Guest Blog by Naim Edwards, Detroit Black Community Food Security Network
The “world hunger” discussion – certainly in the media – focuses on the overdeveloped nations and wealthy individuals figuring out how to help and provide resources for less industrialized nations to feed themselves. Whether it’s the G8, Monsanto, the Gates Foundation, or any other corporate entity, their answer to solving world hunger includes economic growth and some new agriculture technology. Both of those solutions are misinformed and unnecessary. The solution is actually quite simple; the people experiencing hunger probably know the answer better than most. World hunger will cease to be an issue when all people have the right to produce and share food as they see fit.
When examined from a political lens, world hunger is fundamentally a power issue. Governments have co-opted the power of their people in order to join the rat race of capitalism; corporations also deceive governments and people with false promises of a better quality of life once they’re given permission to establish themselves. The creation of world hunger probably began with the onslaught of colonialism and continues with the perpetuation of neoliberalism through trade agreements and more militarized foreign affairs. In both cases, stable populations of people are coerced into divesting of power, which leads to increased dependence on global forces.
Local people power can neither be measured by weapons technology nor GDP. Rather, the power of a community can be qualified by the health of individuals and their bonds with one another. When a group of people is healthy and has strong relationships built on trust, it possesses resilience. Food production gives people the power to sustain themselves. Moreover, a society that supports agriculture that is healing to the Earth and its people is arguably the fundamental building block of civilization. Regarding world hunger, it is clear that widespread starvation is the result of taking a population and individuals’ ability to feed themselves.
With this understanding, it is encouraging to know the solution to hunger is clear; give the power back. Stated differently, countries and corporations must acknowledge and allow populations of people to have food sovereignty. Via Campesina, the world’s strongest grassroots organization fighting for food sovereignty defines it as “the right of peoples to healthy and culturally appropriate food produced through ecologically sound and sustainable methods, and their right to define their own food and agriculture systems.” As simple as it sounds, there is strong opposition to the food sovereignty movement. Such a model does not play into and benefit the profit driven model so many countries and companies adhere to.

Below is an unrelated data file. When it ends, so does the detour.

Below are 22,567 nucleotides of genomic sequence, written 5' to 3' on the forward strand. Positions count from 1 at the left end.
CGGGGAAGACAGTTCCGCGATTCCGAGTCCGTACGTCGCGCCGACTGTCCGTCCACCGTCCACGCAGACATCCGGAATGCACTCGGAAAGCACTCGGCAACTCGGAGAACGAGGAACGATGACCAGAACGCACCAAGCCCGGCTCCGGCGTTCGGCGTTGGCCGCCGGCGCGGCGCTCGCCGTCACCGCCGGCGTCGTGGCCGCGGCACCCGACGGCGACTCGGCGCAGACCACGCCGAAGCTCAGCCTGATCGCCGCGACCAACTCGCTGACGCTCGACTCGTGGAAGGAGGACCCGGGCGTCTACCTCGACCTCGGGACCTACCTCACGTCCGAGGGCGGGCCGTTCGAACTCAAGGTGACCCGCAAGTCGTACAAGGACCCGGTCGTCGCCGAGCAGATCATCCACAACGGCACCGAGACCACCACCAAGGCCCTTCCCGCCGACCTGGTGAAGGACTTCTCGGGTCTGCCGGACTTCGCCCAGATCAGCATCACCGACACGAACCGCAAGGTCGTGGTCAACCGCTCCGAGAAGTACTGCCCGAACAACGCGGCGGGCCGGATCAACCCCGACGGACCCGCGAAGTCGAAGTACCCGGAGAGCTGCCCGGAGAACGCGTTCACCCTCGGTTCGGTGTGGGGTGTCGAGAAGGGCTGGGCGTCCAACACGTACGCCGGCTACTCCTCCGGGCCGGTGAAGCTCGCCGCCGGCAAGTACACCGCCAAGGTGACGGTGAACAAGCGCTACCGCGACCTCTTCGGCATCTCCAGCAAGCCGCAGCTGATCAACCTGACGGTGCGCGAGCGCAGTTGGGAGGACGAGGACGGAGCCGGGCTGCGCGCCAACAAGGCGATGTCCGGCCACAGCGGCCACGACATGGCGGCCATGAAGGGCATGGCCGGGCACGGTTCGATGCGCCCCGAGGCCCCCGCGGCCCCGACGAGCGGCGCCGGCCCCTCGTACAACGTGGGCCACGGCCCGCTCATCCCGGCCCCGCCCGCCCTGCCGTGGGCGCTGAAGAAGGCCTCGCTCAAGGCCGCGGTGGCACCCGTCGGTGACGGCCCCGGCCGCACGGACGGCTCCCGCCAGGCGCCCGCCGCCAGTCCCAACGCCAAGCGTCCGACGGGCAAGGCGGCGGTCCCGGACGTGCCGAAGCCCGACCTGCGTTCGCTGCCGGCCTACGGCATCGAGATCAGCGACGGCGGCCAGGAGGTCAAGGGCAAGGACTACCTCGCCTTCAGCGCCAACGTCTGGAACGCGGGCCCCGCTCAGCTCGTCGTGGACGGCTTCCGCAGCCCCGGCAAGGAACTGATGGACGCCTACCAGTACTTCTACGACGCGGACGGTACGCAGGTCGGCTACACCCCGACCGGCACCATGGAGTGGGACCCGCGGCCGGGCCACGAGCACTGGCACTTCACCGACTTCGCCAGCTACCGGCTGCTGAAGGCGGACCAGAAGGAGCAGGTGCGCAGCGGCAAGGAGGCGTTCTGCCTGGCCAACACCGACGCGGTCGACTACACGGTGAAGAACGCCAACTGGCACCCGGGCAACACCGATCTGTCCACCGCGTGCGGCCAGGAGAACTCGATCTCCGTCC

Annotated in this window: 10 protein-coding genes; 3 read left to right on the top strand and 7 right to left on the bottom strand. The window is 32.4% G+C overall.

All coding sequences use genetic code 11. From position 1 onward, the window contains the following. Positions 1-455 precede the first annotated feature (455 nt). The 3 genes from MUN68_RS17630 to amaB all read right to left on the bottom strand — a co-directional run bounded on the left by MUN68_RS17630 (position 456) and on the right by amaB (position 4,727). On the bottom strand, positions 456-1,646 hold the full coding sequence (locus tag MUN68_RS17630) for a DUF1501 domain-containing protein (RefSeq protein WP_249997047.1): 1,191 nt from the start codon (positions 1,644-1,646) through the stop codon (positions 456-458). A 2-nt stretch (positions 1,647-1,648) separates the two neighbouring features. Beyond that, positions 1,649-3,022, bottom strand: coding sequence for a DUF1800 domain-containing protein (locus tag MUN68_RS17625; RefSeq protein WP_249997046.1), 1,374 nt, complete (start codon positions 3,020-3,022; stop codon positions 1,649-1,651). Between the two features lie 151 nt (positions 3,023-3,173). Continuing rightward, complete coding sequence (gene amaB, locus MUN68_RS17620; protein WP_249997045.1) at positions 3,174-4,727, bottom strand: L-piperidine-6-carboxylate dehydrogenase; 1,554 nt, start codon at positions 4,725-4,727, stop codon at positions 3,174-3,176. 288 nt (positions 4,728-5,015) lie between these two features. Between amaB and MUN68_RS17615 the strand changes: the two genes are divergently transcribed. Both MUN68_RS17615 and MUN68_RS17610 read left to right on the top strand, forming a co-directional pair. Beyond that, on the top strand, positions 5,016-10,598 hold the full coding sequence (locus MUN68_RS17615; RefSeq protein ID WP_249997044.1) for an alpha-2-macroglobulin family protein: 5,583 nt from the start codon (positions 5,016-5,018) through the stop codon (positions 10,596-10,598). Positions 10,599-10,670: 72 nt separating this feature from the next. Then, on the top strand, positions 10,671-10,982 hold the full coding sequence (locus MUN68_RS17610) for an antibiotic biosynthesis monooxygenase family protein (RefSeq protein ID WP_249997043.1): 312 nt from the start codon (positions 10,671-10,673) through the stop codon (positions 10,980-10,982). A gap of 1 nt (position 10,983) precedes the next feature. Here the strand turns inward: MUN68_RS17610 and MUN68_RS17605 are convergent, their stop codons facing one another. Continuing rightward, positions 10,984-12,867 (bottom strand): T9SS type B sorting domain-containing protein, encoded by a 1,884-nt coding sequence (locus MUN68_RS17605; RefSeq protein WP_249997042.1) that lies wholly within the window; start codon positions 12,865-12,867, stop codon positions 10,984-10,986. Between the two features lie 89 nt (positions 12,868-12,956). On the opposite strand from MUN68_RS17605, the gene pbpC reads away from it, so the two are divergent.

Nonetheless, the movement has been named and defined and people all over the world are pursuing it. More importantly, groups of people are organizing collectively, and one organization doing that in the United States is the U.S. Food Sovereignty Alliance (USFSA). The USFSA is dedicated to ending poverty and bringing forth more democratic control over the food system locally, nationally, and globally. The alliance also hosts the Food Sovereignty Prize, an annual event that honors organizations leading the food sovereignty movement.
This years honorees are the Farmworker Association of Florida (FWAF) and the Alliance for Food Sovereignty in Africa (AFSA). Both organizations are challenging systems of oppression through organizing people experiencing injustice in the food system. They also practice principles of agroecology, which seek to incorporate culture, activism, and ecologically sound practices into food production. Thanks to the efforts of AFSA and FWAF world hunger is not simply being addressed by feeding people or making them conform to foreign food production techniques. These grassroots organizations are building resilient communities and recognizing the power and dignity of the people they serve.
Come to hear representatives of both AFSA and FWAF at Town Hall Seattle on October 15 (located at Eighth & Seneca). The event is free. Doors open at 5:30, Ceremony begins at 6:00, Reception begins at 7:30. Pre-Registration appreciated.